Patients can receive BRAF inhibitors given together with additional
inhibitors as a second or third line therapy
KRAS40-45 % of patientsActs as an “on/off” switch that instructs cells to grow and divide or matureThe KRAS gene is an oncogene →
mutations cause normal cells to become cancerous.
Patients with mutated or unknown KRAS status should receive
chemotherapy including FOLFOX, CAPOX, or FOLFIRI with
or without bevacizumab.
Patients should not receive EGFR-inhibitors like cetuximab
or panitumumab alone or in combination with chemotherapy
NRAS5 % of patientsActs as an “on/off” switch to monitor cell growth, division, and movementMutation causes the protein to be locked in the “on” position
driving constant and uncontrolled cell division
Patients should receive chemotherapy (some examples are FOLFOX,
CAPOX, and FOLFIRI), with or without Bevacizumab
HER23-4 % of patientsReceptor on the surface of almost all the cells in our body.
It is responsible for the communication between the cells
to promote their growth, division, repair, and survival
Mutation causes overexpression resulting in too many
HER2 receptors → uncontrolled growth and division of cells
Treatment with dual-targeted therapy against HER2 →
combination of trastuzumab with either pertuzumab
or lapatinib alone or with chemotherapy
NTRK< 1 % of patientsTRK proteins are receptors mostly found on the surface of cells
of the nervous system receiving signals from neighboring
neurons to instruct cells to grow and divide
NTRK genes can fuse with other non-related genes producing new
NTRK fusion proteins that promote uncontrolled cell growth
and division in cancer cells
Treatment with one of two FDA-approved NTRK inhibitors:
larotrectinib or entrectinib
MSI-H15 % of patientsMicrosatellites (MS) are short repetitive DNA sequences providing
instructions for our cells on how to grow, carry out specific activities,
divide, or die → number of microsatellite repeats has to remain
the same in all cells guaranteed by the DNA mismatch repair (MMR) process
cancer cells are “deficient” in mismatch repair (MMR) 
→ tumor cells end up with too many microsatellite DNA repeats
→ high microsatellite instability (MSI-H)
Treatment with immune checkpoint inhibitors
(Pembrolizumab and/or Nivolumab)
UGT1A145 % of African patients
31 % of European patients
The protein UDP glucuronosyltransferases is an enzyme
that is most active in the liver and converts toxic irinotecan (chemotherapy drug)
to a non-toxic form
Patients with a UGT1A1 mutation cannot convert toxic irinotecan’s
leading to severe toxicity (especially liver toxicity)
Germline mutation →
will pass from one generation to another
Irinotecan is a chemotherapy drug commonly used to treat
metastatic CRC → Patients experience severe toxicity
during treatment with FOLFIRI, FOLFIRINOX, or irinotecan alone
PIK3CA10-20 % of patientsProtein is part of an enzyme called phosphatidylinositol 3-kinase (PI3K)
→ PI3K promotes and regulates cell proliferation, migration or movement,
apoptosis and survival
Mutation drives the growth of cells.Not
Patients should receive standard chemotherapy such as:
FOLFOX, CAPOX, or FOLFIRI with or without bevacizumab
DPYD5-18 % of patientsProtein converts toxic fluorouracil-based (chemotherapy drugs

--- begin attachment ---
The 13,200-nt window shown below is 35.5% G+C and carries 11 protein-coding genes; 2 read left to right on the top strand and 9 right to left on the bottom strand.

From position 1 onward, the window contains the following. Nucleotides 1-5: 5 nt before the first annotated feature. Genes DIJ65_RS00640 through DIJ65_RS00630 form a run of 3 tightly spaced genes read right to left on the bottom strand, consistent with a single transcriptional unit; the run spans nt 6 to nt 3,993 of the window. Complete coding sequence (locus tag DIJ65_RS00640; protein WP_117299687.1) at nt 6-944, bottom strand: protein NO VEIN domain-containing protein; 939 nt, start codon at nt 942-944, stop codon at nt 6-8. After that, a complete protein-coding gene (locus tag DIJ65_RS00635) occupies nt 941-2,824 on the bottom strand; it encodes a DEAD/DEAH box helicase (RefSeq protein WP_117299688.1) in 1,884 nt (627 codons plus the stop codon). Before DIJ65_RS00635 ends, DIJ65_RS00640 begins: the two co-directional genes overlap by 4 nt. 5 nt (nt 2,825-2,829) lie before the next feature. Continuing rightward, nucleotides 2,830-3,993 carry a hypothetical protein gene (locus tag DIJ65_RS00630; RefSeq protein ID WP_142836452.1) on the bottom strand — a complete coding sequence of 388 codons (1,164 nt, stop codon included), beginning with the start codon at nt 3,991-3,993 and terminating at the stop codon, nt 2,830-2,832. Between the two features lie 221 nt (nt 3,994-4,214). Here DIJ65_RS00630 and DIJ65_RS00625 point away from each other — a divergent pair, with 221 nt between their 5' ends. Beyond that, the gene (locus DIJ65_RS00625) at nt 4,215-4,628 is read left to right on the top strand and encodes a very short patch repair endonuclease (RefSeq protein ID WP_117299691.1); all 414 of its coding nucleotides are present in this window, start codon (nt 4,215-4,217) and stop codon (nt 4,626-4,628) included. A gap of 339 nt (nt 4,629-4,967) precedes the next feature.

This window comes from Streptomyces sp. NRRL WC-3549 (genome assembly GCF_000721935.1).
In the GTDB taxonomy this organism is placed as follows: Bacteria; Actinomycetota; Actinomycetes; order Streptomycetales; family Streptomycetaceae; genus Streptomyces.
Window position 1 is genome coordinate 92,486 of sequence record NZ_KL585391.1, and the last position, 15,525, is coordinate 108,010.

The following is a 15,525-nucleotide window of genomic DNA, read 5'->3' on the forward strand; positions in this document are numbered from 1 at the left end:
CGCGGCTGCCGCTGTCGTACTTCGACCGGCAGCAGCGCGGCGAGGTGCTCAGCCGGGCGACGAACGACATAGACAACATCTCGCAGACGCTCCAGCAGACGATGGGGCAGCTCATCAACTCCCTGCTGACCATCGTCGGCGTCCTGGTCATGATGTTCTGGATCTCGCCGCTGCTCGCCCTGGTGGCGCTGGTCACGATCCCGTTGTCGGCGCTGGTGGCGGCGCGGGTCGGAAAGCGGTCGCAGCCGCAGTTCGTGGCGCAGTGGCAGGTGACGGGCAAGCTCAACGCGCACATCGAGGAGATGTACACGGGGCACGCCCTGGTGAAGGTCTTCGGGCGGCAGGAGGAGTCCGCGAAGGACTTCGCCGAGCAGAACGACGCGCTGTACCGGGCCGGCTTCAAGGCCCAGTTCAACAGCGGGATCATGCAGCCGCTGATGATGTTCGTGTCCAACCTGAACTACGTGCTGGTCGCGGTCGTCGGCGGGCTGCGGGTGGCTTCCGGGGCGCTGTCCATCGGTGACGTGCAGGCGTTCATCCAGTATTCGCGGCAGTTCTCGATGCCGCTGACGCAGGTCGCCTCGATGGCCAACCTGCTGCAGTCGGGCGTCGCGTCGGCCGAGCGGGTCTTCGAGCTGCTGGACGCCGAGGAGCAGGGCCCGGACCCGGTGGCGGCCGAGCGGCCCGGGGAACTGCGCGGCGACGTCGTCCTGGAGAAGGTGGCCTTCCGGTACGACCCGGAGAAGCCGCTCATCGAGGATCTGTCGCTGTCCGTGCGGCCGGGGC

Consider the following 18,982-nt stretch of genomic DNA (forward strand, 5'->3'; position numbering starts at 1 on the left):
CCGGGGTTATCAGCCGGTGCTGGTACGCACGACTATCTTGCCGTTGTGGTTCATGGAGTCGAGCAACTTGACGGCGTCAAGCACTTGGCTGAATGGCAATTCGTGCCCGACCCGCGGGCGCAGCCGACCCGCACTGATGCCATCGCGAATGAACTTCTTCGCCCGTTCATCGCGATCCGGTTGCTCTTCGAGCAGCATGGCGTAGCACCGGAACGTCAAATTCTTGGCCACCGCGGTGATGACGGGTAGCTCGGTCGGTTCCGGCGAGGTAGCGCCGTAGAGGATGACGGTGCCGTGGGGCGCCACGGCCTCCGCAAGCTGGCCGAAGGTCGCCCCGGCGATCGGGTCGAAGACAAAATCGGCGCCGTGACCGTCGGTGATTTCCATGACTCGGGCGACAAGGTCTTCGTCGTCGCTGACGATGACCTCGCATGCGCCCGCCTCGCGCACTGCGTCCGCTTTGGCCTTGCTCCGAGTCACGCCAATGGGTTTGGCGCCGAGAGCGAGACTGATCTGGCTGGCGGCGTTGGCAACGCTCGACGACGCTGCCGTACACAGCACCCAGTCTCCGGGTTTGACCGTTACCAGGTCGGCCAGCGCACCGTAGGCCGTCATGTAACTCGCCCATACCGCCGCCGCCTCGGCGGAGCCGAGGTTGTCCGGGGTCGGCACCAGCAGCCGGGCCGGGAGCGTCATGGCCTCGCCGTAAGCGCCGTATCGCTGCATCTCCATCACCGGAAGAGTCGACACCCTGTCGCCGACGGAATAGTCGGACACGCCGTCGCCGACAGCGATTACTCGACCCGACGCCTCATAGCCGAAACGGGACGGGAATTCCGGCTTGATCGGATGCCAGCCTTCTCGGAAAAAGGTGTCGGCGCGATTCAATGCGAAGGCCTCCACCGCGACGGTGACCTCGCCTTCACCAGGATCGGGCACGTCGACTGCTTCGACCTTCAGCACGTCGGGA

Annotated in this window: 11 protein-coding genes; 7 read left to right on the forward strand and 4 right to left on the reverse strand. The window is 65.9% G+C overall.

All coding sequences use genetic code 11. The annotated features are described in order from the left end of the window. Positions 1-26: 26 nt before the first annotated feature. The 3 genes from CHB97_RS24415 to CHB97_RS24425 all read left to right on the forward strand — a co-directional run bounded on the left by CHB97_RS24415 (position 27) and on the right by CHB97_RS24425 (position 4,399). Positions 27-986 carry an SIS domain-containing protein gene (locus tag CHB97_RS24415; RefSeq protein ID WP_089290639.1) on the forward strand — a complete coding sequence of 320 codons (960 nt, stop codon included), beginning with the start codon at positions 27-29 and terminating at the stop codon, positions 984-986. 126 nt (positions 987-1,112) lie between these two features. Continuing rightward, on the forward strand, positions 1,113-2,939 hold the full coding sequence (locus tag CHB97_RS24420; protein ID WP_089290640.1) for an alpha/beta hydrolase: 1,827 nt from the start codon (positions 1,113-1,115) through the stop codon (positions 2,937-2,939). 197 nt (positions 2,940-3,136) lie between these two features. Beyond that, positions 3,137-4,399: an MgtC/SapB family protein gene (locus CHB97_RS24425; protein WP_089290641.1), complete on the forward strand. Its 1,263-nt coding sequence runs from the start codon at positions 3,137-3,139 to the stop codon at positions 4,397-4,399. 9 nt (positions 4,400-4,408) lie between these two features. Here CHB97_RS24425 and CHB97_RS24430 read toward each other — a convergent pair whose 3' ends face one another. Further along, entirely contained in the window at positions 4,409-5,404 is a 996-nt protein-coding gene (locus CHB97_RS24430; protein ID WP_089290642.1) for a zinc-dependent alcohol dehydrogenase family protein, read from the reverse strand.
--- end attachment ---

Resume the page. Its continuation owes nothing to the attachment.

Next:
used in colorectal cancer treatment) to a non-toxic molecule which
can be removed from the body.
Patients with a gene mutation either have a less efficient enzyme
or complete loss of the enzyme
→ no metabolization of chemotherapy drugs possible
Germline mutation →
will pass from one generation to another
Patients cannot metabolize fluoropyrimidine-based chemotherapies
(FOLFOX, FOLFIRI, FOLFIRINOX, capecitabine, and TAS-102).
Patients with less-efficient enzyme activity experience severe
side effects like neutropenia, diarrhea, and mucositis.
Patients with no enzyme activity at all may experience
life-threatening complications.
PTCH14-5 % of patientsTumor suppressor gene that is part of the hedgehog signaling pathwayMutations cause loss of protein function
→ hedgehog signaling pathway leads to cancerous cells
and tumor growth.
No FDA approved therapies targeting PTCH1 mutations to date
CRC biomarkers by the Colorectal Cancer Alliance

Digital pathology

Digital pathology plays a key role in the diagnosis of prognostic factors in oncological diseases. Pathologists have to evaluate a large amount of histological data with steadily growing case numbers. Here, Artificial Intelligence (AI) offers the possibility to compensate the increasing challenges by supporting the pathologist in their daily routines. For instance, AI could be used to perform repetitive tasks such as the analysis of multiple slides of lymph node biopsies to detect (micro) metastases. In addition, it could already been shown that tumor grading and characterization of an invasive tumor front is more precise and reliable if AI was used. Other works have displayed that even genetic mutations, in particular MSI, can be predicted directly from the HE slide.

The transfer of AI solutions to pathology can enable a reduction in workload as it analyzes more data in less time without producing biases. Our MICAIA® pathology software offers the ideal computational support to address your individual image analysis tasks. Use the preinstalled AI-based apps to view, annotate, process and analyze your single or whole-slide images in brightfield or fluorescence. If you are missing a feature or require an individual analysis services, we will help you to achieve your research goals. 

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Nathalie Falk

Nathalie is a molecular biologist with a PhD in neurobiology and postdoctoral experience in immunology and nephrology. After changing fields, she is currently studying psychology and gaining experience in content creation at Fraunhofer IIS.